Niobium Tech Increasing Brake System Performance

Niobium Accomplishes This By Refining The Structure Of The Grey Iron, And Strength Improvements Are Realized At Both Room

Niobium Tech Increasing Brake System Performance

Technical advancements in the mobility industry and the proliferation of new ways to use vehicles, e.g., ride-sharing and subscription services, are forward indicators of a revolution that is well underway. This revolution comes in addition to the myriad forms of propulsion systems to move our new vehicle ecosystem. Modern internal combustion engines and high-efficiency electric motors generate ever greater torque upon acceleration, and the result is greater requirements on braking efficiency and safety. It is in this context that niobium (Nb), an element with a rich history and contribution to the mass reduction of automotive structures, is now making its contribution to automotive braking systems by increasing the lifespan of grey cast iron components and reducing total cost of ownership of the brake system.

Brake discs and drums are made of grey cast iron, one of the most important and studied engineering materials in the world. These seemingly primitive irons are, in fact, highly engineered modern products that are ideal for minimizing wear, absorbing shock, and dissipating both the sound and heat resulting from braking.   As applications become more aggressive, so too must the iron become stronger and more resistant to wear and thermal fatigue. Niobium functions in just this manner – it increases the strength and wear resistance of grey iron that has been engineered for the optimum balance of strength and thermal performance. Niobium accomplishes this by refining the structure of the grey iron, and strength improvements are realized at both room and elevated temperature during operation.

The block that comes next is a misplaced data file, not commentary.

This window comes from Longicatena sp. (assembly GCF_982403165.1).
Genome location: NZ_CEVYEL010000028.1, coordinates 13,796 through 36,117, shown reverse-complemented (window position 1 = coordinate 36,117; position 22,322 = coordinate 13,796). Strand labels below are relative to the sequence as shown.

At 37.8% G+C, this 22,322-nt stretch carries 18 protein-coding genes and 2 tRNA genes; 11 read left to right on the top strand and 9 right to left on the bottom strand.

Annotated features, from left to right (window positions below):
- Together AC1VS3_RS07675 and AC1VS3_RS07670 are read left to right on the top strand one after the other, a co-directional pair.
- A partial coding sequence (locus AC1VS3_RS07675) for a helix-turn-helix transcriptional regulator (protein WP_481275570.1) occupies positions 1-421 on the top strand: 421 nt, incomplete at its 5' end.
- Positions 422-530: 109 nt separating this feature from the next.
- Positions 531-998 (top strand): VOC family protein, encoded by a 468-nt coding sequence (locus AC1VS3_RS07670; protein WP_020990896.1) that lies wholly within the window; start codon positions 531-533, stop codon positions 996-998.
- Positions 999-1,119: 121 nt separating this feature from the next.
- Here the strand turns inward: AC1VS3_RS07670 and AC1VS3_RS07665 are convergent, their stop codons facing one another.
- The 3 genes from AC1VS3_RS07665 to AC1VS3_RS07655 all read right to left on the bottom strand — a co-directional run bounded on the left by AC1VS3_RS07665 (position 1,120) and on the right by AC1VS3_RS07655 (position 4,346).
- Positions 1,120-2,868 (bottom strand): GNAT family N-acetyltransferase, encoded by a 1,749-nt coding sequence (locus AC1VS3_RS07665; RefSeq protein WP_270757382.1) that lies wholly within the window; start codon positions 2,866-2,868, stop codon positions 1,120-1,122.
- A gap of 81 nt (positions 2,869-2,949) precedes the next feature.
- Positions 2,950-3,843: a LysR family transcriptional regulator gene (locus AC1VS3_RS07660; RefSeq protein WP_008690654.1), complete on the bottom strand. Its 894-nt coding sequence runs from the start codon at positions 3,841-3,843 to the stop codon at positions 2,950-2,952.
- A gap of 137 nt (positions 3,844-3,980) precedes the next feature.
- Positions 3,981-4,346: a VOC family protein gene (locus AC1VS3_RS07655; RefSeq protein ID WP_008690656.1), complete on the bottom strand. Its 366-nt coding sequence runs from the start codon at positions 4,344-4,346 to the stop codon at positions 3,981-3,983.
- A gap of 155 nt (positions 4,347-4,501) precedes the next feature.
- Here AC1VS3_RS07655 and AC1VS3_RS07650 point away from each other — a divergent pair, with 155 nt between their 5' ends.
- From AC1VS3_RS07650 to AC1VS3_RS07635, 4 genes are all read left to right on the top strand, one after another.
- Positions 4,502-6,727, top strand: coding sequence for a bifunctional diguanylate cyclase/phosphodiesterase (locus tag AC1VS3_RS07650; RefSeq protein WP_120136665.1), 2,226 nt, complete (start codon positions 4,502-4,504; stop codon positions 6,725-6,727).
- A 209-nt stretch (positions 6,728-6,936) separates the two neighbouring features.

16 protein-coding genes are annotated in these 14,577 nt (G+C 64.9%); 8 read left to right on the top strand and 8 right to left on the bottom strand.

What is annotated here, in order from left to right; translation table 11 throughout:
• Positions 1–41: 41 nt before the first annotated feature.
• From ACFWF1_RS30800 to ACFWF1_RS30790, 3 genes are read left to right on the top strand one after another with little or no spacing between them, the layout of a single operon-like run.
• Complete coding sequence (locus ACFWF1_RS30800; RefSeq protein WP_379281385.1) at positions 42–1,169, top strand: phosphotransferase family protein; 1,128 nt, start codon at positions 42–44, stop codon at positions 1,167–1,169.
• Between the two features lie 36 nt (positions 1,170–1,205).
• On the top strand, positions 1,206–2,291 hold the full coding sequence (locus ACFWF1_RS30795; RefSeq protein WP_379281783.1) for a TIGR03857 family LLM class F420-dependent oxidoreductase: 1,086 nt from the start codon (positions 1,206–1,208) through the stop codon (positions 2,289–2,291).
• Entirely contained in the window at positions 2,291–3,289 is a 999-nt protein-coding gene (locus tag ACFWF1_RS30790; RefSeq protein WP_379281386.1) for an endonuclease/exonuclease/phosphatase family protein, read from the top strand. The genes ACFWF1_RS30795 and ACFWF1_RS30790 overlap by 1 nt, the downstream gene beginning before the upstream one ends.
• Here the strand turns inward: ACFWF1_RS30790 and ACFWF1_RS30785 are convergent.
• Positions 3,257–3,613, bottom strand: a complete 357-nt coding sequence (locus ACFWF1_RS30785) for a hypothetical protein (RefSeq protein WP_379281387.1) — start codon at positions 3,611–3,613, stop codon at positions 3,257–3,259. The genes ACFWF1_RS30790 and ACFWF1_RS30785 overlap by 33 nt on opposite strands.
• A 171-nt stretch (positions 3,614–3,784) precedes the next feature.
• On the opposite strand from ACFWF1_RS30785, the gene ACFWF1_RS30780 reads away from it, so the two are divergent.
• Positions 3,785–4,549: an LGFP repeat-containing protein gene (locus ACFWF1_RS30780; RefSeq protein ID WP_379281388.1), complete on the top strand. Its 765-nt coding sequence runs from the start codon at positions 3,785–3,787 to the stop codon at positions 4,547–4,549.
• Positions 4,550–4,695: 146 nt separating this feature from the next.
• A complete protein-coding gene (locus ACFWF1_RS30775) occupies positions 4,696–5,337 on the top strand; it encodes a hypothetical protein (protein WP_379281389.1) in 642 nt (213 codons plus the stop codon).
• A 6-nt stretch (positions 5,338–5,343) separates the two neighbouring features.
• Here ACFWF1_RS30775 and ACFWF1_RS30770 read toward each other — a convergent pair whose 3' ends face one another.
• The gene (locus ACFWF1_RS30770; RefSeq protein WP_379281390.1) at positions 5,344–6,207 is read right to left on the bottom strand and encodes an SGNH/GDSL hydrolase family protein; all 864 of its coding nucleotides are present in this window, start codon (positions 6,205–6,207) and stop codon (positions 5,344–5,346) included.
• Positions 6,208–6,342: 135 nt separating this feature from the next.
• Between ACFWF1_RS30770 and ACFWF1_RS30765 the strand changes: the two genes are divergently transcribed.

Refinement of the pearlitic structure of the grey iron, in addition to precipitation of nanometer-scale niobium carbides, improve the wear resistance of the iron and can increasing iron component lifespan up to 40 percent. During the casting, niobium may also contribute to the reduction of the so-called thin-wall carbides that form as a result of very fast cooling in the solidification process. Thusly, niobium allows the designer to create more aerodynamic geometries that help both in heat exchange and prevention of contamination of the braking area during operation. To conclude, it is not enough to move faster each day. We must also rely on advancements in braking efficiency and vehicle safety to bring us to a comfortable stop. And niobium is here to help.

This news was originally published at The Brake Report